Cinematographer Emmanuel Lubezki’s recent Academy Award, for his stunning work on director Alejandro G. Inarritu’s Birdman, brings to mind the role of camera movement as a major attribute of great filmmaking. For the second year in a row, Lubezki won the Oscar, having earlier brought home an Academy Award for his equally stunning camera work on Gravity. Both films shared the common denominator of seamless flowing cinematography…something Technicolor’s color-finishing team shared in, in both cases, having delivered their own measure of innovations to the films.
The “choreography” of the motion picture camera has been a constant challenge and attribute of great filmmaking since the earliest days of motion picture production. And as it relates to Technicolor history, it’s been something core to the company’s development, certainly since the introduction of sound in 1927, if not before. While the introduction of sound portended great things for filmmaking, it brought with it an equal measure of challenges – not the least of which was baffling the sound of the camera motors grinding away in close proximity to the film’s performers.
From that period in the late 1920s when producers, directors, and the Hollywood power brokers saw great opportunity by way of the introduction of the musical into their slate of projects, the introduction of sound coincided with the further adoption of Technicolor’s two-color process. Filmmakers like producer Samuel Goldwyn, actor-singer Eddie Cantor, and choreographer-director Busby Berkeley all integrated color into their musical productions.
But as quickly as the musical genre was introduced, it spiked and then almost disappeared. Upon reviewing those early color musicals, it’s quite apparent that most of those productions couldn’t incorporate flowing camera movement, almost defaulting to a “locked-off” camera that captured a proscenium stage with actors surrounded by dancers that more closely resembled a Las Vegas-style lounge presentation. This was a logical outgrowth of vaudeville, combined with ready-made Broadway-style narratives from an accessible pool of stories and talent (from the New York theatre, imported to Hollywood) but doing virtually nothing to advance the development of narrative storytelling.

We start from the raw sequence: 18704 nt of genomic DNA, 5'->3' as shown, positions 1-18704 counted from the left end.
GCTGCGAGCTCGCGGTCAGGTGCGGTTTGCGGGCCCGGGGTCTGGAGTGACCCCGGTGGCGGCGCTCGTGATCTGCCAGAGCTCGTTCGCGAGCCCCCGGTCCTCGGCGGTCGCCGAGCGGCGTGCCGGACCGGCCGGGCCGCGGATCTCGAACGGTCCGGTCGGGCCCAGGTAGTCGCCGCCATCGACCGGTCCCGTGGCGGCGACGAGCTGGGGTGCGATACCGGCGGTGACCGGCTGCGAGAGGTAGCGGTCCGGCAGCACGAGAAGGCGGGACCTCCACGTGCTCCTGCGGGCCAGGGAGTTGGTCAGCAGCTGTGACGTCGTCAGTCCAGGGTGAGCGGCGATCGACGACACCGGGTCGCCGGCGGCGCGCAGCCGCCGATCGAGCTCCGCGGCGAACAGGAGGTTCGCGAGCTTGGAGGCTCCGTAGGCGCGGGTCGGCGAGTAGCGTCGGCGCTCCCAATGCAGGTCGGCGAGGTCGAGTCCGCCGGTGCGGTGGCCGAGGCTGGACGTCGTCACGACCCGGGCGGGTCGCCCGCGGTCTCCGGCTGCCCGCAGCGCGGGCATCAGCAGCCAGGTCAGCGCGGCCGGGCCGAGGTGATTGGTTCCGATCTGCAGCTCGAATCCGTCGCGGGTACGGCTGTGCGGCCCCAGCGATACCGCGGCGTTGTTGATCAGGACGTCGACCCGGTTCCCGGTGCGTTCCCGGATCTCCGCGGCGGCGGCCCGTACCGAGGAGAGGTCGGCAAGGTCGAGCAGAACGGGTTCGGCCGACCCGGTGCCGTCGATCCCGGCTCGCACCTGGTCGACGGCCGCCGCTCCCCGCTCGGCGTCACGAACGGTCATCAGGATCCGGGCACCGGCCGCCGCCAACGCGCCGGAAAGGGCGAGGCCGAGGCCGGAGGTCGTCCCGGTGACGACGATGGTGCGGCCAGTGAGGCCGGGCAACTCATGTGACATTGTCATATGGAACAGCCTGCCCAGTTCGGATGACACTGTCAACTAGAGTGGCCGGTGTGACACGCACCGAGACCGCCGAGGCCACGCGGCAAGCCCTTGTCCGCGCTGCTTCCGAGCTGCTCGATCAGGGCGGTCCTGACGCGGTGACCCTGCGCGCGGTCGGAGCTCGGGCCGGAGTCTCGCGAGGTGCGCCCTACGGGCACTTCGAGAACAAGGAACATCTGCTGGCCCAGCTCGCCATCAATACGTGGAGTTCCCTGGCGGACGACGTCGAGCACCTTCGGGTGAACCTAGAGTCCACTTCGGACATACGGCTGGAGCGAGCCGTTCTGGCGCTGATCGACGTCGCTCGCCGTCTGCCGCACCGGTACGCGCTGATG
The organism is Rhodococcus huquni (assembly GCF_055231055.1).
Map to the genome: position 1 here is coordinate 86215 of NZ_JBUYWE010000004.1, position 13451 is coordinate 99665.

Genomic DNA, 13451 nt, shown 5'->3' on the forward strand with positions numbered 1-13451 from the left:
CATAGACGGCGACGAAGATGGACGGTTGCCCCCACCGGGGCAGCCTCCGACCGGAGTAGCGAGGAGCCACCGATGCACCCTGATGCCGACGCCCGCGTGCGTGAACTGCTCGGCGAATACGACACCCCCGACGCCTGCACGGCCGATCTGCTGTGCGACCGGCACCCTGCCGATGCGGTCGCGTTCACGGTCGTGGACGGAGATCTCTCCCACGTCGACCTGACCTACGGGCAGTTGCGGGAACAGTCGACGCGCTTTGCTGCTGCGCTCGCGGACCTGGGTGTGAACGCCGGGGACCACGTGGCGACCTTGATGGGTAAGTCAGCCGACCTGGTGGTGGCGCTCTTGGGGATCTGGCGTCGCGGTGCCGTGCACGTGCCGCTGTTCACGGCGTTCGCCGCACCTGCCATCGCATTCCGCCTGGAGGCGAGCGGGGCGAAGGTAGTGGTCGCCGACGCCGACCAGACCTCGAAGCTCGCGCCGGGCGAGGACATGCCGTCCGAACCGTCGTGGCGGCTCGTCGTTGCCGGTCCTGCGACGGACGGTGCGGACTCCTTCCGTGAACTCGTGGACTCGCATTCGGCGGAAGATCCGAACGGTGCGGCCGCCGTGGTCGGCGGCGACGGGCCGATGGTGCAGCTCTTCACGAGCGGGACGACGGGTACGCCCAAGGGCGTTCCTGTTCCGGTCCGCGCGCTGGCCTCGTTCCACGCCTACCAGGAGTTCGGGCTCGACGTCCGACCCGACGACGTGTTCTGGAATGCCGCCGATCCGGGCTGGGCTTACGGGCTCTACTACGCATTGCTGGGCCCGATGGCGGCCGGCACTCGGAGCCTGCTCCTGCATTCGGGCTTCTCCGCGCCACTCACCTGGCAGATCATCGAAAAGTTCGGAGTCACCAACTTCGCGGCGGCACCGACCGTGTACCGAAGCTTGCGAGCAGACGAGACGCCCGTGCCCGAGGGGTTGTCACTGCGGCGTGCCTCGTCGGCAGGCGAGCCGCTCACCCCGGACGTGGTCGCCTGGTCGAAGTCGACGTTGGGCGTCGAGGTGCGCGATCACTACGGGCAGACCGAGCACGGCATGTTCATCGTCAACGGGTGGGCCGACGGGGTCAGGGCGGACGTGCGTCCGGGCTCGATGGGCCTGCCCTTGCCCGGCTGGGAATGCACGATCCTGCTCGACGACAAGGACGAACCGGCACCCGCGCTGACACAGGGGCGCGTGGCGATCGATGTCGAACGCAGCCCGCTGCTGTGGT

It wouldn’t be until the mid-1940s that musicals entered the cinematic pantheon, joining those films that embraced production innovations – matched by the richer more fully realized Technicolor 3-strip IB dye-transfer release printing that had revolutionized the industry’s use of a more nuanced palette of color. At first this process was facilitated by the introduction of more capable camera rigs and dollies – that freed the filmmakers and their narratives from the earlier era of stage-bound entertainments. Filmmakers Michael Powell and Emeric Pressburger brought together dance, movement, color, and deep psychological narrative with their post-war classic, The Red Shoes. The American industry followed suit, which led to a remarkable decade of musicals and dance films, evolving from those early Fred Astaire black and white musicals in the late 1930s to actor-filmmaker Gene Kelly’s masterworks, An American in Paris and Singin’ in the Rain, among others. Kelly, one of the greatest dancers in motion picture history, directed and choreographed those films signature dance sequences – as if the camera was really his dance partner.
The Technicolor camera, a beast to move given its weight and size when fully rigged for sound, presented its own set of restrictions of mobility – ironically until the introduction of Kodak’s first 35mm color movie negative stock (Powell and cinematographer Jack Cardiff called the Technicolor camera & rig “the enchanted cottage”).
After 1954, when the original Technicolor 3-strip camera was retired – or modified for Vista Vision – “wide-screen” presentations, dance films and musicals overall benefited greatly from smaller, lighter-weight cameras introduced in the post-war period that could still serve as the basis for Technicolor dye-transfer release prints. And as lighter weight, more mobile cameras appeared, a whole new generation of filmmakers further embraced dance and camera choreography into their narrative palettes. One only has to think of director Robert Wise’s West Side Story and the brilliant use of color married to incredible camera choreography to understand the full potential of the filmmaking process.